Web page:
Mamet's language, which has long been praised for its razor-sharp, foul-mouthed, cryptic-patterned dialogue, is still intact. But while the words--including Mamet's obligatory slew of four-letter epitaphs--might once have provided a great deal of shock to audiences, today they possess a perceptable loss of punch and severity, perhaps resulting from the freedom for such talk that exists in today's multimedia world. This production has to deliver the goods the old-fashioned way: through the acting and the story.
American Buffalois a morality tale about three small-time crooks, Teach (Macy), Don (Philip Baker Hall), and his young friend Bobby (Mark Webber), on the eve of an attempted heist of precious coins, including a rare buffalo nickel, hence the play's title. Set entirely in a crowded secondhand store, the play opens with Don, who owns the store, teaching some life lessons to his young friend Bobby. How is he taking care of himself? Does he have any vitamins? Does he need any money? Instantly, Don is seen as a clear father figure to his inexperienced young protégé, a figure he most likely never was within his own family. The production's dynamic then takes a turn with Teach's stormy entrance. Upset after a losing night of poker, Teach enraptures and terrorizes the stage with a maniacal barrage of verbal and physical outbursts. His name is dutifully earned from the lessons he gives, whether anyone is listening or not.
The role of Teach has been explored by some of this generation's greatest actors. Robert Duvall tackled it in 1976, Al Pacino in 1981 and 1983 and Dustin Hoffman took on the role for the 1996 film version. The common factor in all three portrayals is Teach's frightening rage. Macy, who is one of today's most interesting and believable actors, doesn't have the natural menace it takes to invoke fear in the audience. His take on the ferocity of the character is that of a miniature Doberman pincher: He knows his bite isn't as powerful as the others', so he makes his bark as loud as possible. Some may view this toning-down of the character's fury as a fault of the performer; but when an actor is as impassioned and dedicated to his craft as Macy, such criticism seems unnecessary. In a scene early on, Macy simultaneously smokes a cigarette, eats burnt bacon, drinks black coffee and berates his friend for eating yogurt--that's vicious enough for me.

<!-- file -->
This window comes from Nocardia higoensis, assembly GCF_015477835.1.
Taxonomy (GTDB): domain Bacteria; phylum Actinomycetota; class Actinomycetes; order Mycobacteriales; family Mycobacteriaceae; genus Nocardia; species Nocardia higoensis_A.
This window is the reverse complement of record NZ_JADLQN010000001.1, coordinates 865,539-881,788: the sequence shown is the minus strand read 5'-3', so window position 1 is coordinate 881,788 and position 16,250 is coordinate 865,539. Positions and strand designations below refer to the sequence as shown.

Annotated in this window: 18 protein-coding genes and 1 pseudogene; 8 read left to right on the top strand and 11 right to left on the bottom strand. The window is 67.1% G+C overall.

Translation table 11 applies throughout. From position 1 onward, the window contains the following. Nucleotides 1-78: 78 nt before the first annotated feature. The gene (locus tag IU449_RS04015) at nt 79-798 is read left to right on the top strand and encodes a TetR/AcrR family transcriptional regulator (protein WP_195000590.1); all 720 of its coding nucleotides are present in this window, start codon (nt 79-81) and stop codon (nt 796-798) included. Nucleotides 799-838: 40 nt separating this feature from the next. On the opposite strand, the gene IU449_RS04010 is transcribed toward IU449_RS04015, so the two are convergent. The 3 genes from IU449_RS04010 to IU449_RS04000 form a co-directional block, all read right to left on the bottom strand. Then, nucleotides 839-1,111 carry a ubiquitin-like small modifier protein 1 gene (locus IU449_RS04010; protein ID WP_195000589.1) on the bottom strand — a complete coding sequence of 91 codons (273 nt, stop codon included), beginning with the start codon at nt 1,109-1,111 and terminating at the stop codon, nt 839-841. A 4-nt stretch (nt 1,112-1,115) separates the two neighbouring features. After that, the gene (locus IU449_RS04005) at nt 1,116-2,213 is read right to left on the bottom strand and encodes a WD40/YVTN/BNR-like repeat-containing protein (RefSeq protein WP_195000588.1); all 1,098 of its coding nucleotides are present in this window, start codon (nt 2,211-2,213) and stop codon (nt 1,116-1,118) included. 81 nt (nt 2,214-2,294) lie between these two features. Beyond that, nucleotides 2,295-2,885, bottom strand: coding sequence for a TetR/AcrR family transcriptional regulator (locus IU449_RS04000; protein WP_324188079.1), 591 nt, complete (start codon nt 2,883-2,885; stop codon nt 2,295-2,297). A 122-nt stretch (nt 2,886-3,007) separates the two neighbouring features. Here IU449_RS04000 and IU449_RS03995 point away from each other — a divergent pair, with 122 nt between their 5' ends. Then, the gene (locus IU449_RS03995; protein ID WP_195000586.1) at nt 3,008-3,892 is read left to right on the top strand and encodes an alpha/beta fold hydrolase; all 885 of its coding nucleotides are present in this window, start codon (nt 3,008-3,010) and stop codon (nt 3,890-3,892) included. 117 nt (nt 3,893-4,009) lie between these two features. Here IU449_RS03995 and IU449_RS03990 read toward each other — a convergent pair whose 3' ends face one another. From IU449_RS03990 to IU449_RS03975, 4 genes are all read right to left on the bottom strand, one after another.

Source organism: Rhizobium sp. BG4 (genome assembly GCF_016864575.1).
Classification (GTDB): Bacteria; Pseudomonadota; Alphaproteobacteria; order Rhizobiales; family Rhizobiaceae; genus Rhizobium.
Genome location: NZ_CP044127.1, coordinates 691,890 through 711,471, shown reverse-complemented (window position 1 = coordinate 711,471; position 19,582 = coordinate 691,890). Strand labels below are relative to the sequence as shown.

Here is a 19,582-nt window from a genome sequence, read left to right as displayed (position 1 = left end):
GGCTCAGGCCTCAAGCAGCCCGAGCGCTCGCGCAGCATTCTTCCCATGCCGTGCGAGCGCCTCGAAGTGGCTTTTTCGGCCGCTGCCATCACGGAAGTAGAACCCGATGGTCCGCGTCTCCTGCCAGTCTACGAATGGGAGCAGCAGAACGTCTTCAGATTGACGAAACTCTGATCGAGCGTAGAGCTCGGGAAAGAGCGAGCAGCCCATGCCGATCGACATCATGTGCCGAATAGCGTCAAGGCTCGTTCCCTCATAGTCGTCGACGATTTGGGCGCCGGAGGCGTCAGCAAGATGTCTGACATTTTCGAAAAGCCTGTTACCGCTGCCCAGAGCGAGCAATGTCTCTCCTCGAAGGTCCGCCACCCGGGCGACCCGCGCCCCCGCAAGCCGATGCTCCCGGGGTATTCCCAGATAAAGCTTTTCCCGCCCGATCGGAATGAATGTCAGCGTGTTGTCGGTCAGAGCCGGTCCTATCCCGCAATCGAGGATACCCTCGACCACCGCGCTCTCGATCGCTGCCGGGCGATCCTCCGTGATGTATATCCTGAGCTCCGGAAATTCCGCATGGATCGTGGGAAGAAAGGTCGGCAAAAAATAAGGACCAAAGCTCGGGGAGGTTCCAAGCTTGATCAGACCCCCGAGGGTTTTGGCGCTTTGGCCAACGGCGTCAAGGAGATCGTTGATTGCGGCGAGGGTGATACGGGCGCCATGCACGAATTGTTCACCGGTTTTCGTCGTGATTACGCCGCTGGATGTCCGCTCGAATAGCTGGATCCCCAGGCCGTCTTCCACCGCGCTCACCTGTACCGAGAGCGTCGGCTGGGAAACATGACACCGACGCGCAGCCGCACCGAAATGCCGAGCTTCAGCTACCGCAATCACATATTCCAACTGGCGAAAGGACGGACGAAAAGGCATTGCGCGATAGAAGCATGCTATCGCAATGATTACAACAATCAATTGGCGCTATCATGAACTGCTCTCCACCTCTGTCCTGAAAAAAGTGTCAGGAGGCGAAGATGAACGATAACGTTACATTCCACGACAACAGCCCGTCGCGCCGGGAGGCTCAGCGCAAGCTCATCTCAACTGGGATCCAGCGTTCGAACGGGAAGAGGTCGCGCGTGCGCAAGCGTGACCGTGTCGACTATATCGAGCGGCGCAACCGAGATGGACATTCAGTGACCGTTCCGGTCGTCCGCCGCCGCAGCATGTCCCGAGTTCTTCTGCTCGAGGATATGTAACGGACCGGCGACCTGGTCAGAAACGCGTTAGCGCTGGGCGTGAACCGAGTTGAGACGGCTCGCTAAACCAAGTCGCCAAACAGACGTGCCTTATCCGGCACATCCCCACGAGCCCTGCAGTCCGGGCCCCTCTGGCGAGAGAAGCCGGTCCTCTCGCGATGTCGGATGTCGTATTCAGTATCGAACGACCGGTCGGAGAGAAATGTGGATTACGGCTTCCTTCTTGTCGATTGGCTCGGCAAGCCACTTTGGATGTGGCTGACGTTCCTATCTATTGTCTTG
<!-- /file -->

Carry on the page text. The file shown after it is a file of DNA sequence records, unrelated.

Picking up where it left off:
The other two actors in the production provide memorable performances of their own. The seasoned film and stage actor Hall imbues Don with a nobility that rises above the junk that fills his life and his store. The fact that Macy and Hall struggled for years before finding critical and popular acclaim adds depth to their world-weary repartee. Making his theatrical debut, Webber brings a refreshingly wide-eyed, almost pure innocence to Bobby. All three are to be commended for masterfully handling Mamet's difficult linguistic style, which can become painfully obvious when his works are attempted by amateurs.
The other major player in this American Buffalo is Kevin Rigdon's amazingly rich set. At first glance, the dozens (if not hundreds) of props strewn throughout the store seem to be just elaborate set dressing. On further viewing, each item seems to have its own story. From the old guitar case to the antique lamp to the pig-spreading device (yes, it's disgusting), these items--which are precariously placed on top of one another--help to create a sense of unease and tension that is sometimes lacking in the performances. Director Neil Pepe, who also serves as artistic director for the Atlantic, brings a smooth feel to the production, deftly using constant movement at some points and complete stillness at others to create heightened levels of humor and pathos.